The communications office of the Lady Bird Johnson Wildflower Center at The University of Texas at Austin provides media with timely, accurate information about the Wildflower Center. Below are recent press releases related to Center events and to staff expertise on conservation practices, native plant gardening, nature education, and native plant resources and research findings. For more information or photos beyond those on the newsroom site, please contact:
FOR IMMEDIATE RELEASE
May 9, 2012
The Mollie Steves Zachry Texas Arboretum will open at The University of Texas at Austin’s Lady Bird Johnson Wildflower Center on May 19.
The 16 acre park-like setting celebrates Texas trees on some of the Wildflower Center’s most scenic acreage. Red oaks, cedar elms and other magnificent trees, some of which are 100-plus years old, provide a backdrop for an expansive native meadow and shade for picnic areas throughout the site. The arboretum also includes developing tree collections, one of which will feature all 54 oak species native to Texas.
The largest native plant arboretum in Texas, it more than doubles the managed footprint of the Wildflower Center to 28 acres of the 279-acre site. The arboretum resulted from a $1.4 million gift from an anonymous fund of the San Antonio Area Foundation at the request of philanthropist Mollie Steves Zachry.
“We are incredibly grateful to Mollie for her generosity in creating this treasure,” said Susan Rieff, executive director of the Wildflower Center. “The arboretum will be a peaceful place to relish the outdoors among majestic trees that help define the state’s iconic landscapes. It also provides new opportunities for education and research.”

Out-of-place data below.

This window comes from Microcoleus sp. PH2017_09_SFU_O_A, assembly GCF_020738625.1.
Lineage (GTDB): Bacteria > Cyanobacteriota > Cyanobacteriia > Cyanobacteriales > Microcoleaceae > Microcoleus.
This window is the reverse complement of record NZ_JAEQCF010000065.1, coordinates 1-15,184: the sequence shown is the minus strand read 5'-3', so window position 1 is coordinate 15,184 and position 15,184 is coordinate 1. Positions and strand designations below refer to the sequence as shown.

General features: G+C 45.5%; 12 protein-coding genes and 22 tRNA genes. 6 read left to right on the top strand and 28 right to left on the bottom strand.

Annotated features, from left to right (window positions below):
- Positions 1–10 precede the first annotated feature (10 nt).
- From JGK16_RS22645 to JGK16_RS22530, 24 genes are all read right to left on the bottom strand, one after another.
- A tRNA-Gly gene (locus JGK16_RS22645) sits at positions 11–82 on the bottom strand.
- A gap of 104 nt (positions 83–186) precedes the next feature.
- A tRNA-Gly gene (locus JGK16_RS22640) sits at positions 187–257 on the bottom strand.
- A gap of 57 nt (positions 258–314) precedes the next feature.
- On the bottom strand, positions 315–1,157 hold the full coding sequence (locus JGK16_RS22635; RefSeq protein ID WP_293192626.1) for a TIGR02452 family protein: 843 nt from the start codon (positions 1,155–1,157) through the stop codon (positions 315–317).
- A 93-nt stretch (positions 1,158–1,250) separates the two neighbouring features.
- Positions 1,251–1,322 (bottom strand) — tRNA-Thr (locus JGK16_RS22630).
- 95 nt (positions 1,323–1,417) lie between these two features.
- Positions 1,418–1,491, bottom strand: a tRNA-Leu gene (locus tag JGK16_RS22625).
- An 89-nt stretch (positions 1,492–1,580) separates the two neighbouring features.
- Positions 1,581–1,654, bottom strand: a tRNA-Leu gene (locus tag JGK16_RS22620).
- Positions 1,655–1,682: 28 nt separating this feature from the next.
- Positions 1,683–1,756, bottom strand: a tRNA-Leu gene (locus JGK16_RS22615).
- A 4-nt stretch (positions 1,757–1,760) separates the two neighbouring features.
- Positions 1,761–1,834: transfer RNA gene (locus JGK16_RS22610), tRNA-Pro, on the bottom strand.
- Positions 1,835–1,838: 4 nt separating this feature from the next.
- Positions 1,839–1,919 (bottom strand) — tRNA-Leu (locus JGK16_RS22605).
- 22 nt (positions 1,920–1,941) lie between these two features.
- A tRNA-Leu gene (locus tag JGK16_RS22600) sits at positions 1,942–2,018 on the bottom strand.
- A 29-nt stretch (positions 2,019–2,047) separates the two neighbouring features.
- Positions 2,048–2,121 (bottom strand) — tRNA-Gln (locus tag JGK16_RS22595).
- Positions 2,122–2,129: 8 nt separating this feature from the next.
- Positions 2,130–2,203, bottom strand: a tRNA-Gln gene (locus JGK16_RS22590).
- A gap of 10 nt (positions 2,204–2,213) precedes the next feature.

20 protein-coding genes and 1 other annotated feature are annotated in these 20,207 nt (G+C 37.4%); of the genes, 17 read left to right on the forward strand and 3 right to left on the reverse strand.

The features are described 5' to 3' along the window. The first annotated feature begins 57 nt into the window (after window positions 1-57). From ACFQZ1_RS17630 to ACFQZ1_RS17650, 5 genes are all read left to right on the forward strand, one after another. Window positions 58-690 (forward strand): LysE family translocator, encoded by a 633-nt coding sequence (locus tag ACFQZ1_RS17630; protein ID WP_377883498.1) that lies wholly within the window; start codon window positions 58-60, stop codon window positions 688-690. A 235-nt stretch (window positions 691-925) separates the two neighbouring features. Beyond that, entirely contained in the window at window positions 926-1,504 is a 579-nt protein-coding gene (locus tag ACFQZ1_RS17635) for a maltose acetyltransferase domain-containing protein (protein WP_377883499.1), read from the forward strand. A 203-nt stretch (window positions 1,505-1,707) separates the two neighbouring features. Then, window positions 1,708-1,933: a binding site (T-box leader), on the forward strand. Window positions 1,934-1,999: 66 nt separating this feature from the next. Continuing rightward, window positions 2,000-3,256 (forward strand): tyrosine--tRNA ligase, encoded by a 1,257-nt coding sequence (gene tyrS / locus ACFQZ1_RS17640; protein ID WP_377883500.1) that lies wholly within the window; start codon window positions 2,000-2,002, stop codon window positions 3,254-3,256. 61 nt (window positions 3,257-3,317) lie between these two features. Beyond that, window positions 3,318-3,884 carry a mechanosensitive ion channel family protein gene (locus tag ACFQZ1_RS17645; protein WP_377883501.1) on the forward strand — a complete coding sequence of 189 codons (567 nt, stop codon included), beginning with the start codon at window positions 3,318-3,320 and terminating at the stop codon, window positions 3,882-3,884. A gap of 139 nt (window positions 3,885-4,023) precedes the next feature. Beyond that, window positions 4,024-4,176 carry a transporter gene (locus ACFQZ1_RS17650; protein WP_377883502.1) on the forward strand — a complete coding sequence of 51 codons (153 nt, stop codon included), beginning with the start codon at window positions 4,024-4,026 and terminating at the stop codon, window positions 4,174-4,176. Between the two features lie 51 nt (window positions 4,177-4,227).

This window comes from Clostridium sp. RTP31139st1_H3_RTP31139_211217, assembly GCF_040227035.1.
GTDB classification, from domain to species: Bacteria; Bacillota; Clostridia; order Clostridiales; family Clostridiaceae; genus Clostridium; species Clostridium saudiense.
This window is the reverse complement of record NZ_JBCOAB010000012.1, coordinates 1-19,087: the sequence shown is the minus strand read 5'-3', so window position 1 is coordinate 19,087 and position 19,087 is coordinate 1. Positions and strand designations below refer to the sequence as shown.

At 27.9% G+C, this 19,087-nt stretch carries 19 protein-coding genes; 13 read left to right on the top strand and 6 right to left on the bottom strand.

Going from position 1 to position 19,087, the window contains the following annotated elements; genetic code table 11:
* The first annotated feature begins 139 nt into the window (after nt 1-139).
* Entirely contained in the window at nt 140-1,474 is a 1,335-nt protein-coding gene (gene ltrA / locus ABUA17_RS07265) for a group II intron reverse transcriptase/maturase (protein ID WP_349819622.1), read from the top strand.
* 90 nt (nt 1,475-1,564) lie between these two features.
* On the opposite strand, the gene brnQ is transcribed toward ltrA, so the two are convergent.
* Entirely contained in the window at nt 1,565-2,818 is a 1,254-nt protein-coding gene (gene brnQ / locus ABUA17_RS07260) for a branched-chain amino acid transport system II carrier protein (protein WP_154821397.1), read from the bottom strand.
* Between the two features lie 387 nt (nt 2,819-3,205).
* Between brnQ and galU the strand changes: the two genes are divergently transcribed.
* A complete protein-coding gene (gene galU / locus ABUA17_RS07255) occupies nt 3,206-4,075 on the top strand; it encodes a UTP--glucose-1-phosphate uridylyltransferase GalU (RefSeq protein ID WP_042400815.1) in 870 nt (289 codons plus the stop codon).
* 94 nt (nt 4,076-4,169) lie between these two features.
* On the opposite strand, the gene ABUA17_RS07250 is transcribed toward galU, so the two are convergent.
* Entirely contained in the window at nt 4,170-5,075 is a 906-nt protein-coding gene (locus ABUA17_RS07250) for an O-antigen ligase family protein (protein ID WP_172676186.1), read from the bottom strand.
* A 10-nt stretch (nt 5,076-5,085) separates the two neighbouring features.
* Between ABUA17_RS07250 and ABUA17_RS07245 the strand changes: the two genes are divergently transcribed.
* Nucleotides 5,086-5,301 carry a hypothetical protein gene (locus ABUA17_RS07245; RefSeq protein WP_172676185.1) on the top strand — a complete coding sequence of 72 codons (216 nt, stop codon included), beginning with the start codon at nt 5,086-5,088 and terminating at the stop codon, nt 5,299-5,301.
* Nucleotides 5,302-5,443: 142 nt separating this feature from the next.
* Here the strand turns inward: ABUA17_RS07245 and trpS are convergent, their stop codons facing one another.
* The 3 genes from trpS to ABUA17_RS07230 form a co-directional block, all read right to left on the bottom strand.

At the arboretum grand opening Saturday, May 19, the public can enjoy:
Regular admissions apply at the grand opening, when Zachry, Rieff, Senior Director Damon Waitt and other center representatives will cut the ribbon.
The $1.4 million gift was announced in August 2010 for developing and maintaining an arboretum that has been part of the center’s master plan since 2005. Dozens of experts and volunteers have since prepared the uneven, densely forested land southeast of the center’s main footprint by pruning trees and removing rocks, as well as unhealthy trees and an overabundance of Ashe juniper (cedar).
“As we peeled back this layer of cedar, these beautiful live oaks, post and red oaks and other trees were revealed, which was a joy to see,” said Waitt. He oversaw the project’s development and its sustainable aspects, such as turning extracted cedar into mulch used on site.
In 2012, the center hired two staff to maintain the site: Arborist Andrew McNeil-Marshall and part-time Landscape Technician Jon Merz. They have assisted Waitt, Collections Manager Joe Marcus, and Site Manager Phillip Schulze in planting new trees and developing the land.
Among the 150 trees added so far is a clone of Austin’s Treaty Oak. It will be joined in the future by descendants of 28 historic state trees such as the Alamo Live Oak. Those trees will be grown from acorns or seeds to fill a large circle (the Hall of Texas Heroes).
Trails lead to exhibits on oak wilt disease and trees suitable for planting near power lines and the Arboretum Pavilion, a graveled pad near the meadow that will be used for events.
“The arboretum offers something for everyone, from school children to professional arborists to home gardeners –– to those just looking for a picnic place,” Rieff said.
Note: The Mollie Steves Zachry Texas Arboretum was developed with donated time or materials from: Advisory Council Member Melissa Jones of Austin; Eagle Scouts such as John Michael Reyes; They Might Be Monkeys!; We Love Trees; the Texas Chapter of the International Society for Arboriculture; Betsy Rogers and the C.L. Browning Ranch; The University of Texas at Austin's Landscape Services; the Susan Vaughan Foundation, the Texas Forest Service; Austin Energy; Pedernales Electric Cooperative; Sul Ross State University; volunteers from NRG Energy Inc., Entercom Austin, and Whole Foods; G4 Spatial Technologies, and the Stanley Smith Horticultural Trust.